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Taxes Exact the Highest Toll from the Poorest Americans

THE JOHNS HOPKINS UNIVERSITY
OFFICE OF NEWS AND INFORMATION
901 S. Bond St., Suite 540
Baltimore, Maryland 21231

September 22, 2011
FOR IMMEDIATE RELEASE
MEDIA CONTACT: Amy Lunday
443-287-9960
acl@jhu.edu

Katherine S. Newman

Katherine S. Newman

Poor Americans are shouldering an unfair tax burden, a toll that is exacerbating poverty-related problems like obesity, early mortality, low graduation rates, teen pregnancy and crime, according to the authors of the book Taxing the Poor: Doing Damage to the Truly Disadvantaged (University of California Press, February 2011).

Through Taxing the Poor, co-authors Katherine S. Newman, a sociologist at Johns Hopkins University and dean of the Krieger School of Arts and Sciences, and Rourke L. O’Brien, a graduate student in sociology and social policy at Princeton University seek to promote greater understanding of the relationship between taxes and poverty-related outcomes. While many scholars have studied the connections between poverty and social problems, Newman and O’Brien are the first to look at how sales taxes contribute to these outcomes.

Sales taxes are a prime example of how taxes punish the poor, according to Newman and O’Brien. They are often thought of as one of the most equitable ways for a government to raise money, but sales taxes are far from fair in the rural South — and increasingly the West – where the rates are higher than other parts of the country and in many cases apply to food for home consumption.

Personal stories from the families interviewed for Taxing the Poor draw in readers while illustrating key points in the book, such as how high taxes on groceries keep more expensive food staples like fruits and vegetables from making it into the shopping cart. People living at or below the poverty line are more likely to choose the cheaper junk food alternatives in order to put meals on the table, and in doing so are burdened by obesity and its consequences, Newman and O’Brien write.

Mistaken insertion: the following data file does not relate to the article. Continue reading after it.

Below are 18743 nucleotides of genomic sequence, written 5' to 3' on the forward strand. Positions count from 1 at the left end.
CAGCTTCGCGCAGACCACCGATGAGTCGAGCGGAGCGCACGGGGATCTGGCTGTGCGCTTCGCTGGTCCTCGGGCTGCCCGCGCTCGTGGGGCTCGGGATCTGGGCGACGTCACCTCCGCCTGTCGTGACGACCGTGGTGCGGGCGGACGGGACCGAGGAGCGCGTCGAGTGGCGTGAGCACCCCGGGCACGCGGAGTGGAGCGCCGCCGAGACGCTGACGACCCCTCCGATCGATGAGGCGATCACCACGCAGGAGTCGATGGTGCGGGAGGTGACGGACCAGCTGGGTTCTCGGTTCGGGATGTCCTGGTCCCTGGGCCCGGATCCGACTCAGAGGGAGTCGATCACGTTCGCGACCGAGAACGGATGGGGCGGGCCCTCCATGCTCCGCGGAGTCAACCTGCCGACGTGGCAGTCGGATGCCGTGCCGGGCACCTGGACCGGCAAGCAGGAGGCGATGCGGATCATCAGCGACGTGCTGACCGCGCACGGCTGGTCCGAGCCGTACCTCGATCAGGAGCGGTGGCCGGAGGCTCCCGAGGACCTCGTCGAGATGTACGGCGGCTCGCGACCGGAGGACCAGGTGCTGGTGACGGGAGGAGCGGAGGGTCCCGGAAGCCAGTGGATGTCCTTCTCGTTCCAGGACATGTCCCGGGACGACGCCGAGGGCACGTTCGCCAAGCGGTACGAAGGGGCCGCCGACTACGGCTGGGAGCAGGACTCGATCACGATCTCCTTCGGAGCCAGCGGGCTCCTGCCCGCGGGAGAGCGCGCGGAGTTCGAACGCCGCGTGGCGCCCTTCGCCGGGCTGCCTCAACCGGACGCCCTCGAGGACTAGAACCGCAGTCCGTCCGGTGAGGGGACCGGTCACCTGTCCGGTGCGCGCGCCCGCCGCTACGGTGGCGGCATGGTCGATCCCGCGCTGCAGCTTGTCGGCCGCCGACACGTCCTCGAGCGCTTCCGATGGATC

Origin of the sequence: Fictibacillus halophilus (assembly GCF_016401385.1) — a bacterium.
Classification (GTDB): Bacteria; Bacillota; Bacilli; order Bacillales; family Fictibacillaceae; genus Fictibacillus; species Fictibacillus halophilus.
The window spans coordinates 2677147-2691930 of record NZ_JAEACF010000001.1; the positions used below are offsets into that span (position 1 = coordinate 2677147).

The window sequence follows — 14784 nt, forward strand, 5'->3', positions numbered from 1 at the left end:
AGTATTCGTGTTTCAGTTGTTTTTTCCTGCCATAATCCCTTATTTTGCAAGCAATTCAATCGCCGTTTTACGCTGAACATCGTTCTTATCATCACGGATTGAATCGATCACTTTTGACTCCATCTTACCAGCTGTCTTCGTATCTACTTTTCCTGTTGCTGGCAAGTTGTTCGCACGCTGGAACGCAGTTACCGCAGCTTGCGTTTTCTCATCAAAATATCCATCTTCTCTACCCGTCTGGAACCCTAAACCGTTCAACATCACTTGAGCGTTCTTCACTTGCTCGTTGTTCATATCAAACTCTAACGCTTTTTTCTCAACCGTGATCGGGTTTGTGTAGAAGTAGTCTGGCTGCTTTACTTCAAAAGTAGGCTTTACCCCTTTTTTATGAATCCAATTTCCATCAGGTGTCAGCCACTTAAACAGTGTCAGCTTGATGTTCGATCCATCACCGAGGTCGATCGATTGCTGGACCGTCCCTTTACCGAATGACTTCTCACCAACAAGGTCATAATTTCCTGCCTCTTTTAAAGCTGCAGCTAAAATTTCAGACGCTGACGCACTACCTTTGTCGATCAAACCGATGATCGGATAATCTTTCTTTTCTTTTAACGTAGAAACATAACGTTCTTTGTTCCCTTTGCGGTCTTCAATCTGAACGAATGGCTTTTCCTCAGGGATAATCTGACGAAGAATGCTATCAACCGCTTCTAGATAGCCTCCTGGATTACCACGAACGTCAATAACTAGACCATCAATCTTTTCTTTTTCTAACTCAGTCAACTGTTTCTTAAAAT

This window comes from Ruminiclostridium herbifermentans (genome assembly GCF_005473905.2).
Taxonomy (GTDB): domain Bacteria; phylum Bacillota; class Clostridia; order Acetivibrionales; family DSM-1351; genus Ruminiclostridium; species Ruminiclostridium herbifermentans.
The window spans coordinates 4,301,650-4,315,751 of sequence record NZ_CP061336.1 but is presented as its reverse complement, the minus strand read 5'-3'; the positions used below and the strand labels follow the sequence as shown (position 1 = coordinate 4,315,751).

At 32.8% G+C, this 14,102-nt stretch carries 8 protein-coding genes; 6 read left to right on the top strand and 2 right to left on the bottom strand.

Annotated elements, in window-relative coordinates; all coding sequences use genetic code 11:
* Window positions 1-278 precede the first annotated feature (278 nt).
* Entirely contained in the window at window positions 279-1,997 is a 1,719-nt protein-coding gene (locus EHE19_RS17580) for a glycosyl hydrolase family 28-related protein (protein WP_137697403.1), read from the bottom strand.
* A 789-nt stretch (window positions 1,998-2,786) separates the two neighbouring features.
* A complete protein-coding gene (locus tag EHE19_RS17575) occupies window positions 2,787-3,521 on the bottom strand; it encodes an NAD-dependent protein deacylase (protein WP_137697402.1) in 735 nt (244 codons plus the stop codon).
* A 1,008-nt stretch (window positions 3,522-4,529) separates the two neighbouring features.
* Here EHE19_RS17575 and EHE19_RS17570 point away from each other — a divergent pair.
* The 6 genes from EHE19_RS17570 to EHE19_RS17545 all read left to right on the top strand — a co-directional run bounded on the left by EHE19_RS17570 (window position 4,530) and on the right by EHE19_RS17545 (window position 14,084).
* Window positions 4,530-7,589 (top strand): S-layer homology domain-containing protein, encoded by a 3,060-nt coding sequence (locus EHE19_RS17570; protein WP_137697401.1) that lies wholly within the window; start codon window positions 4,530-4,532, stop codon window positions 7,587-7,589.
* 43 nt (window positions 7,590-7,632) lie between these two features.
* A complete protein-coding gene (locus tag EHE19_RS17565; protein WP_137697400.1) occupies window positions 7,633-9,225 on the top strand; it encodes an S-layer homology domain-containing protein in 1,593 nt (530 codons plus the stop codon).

“The deeper the southern states (and increasingly those in the West) dig into the pocketbooks of low-income families, the more they exacerbate the very problems we associate with poverty in the first place: low levels of educational attainment, single-parent households, crime and the like,” Newman and O’Brien write. “An endless vortex of taxation, social problems, poverty and more taxation seem to follow. Our purpose is to direct attention to regional variation in poverty patterns and to argue that a powerful source of divergence between the southern states and much of the rest of the United States is to be found in the ways in which they tax the poor.”

Newman and O’Brien suggest that the best chance for breaking the cycle of overtaxing the poor is to move social safety nets from state to federal control by promoting nationwide initiatives that would

  • Eliminate sales taxes on basic foodstuffs, medicine and clothing;
  • Promote the use of earned income tax credits as a way to put money in the hands of the working poor;
  • Federally regulate and finance major safety net programs like Temporary Assistance for Needy Families (TANF) and Medicaid, as with programs like food stamps and Social Security;
  • and change the way the national poverty line is calculated, accounting for regional variations in cost of living.

The authors are excellent resources for reporters writing stories about the impact of taxes on U.S. citizens and the cyclical nature of poverty. To speak with Newman or O’Brien, contact Amy Lunday at acl@jhu.edu or 443-287-9960. High resolution photos of Newman are available upon request.

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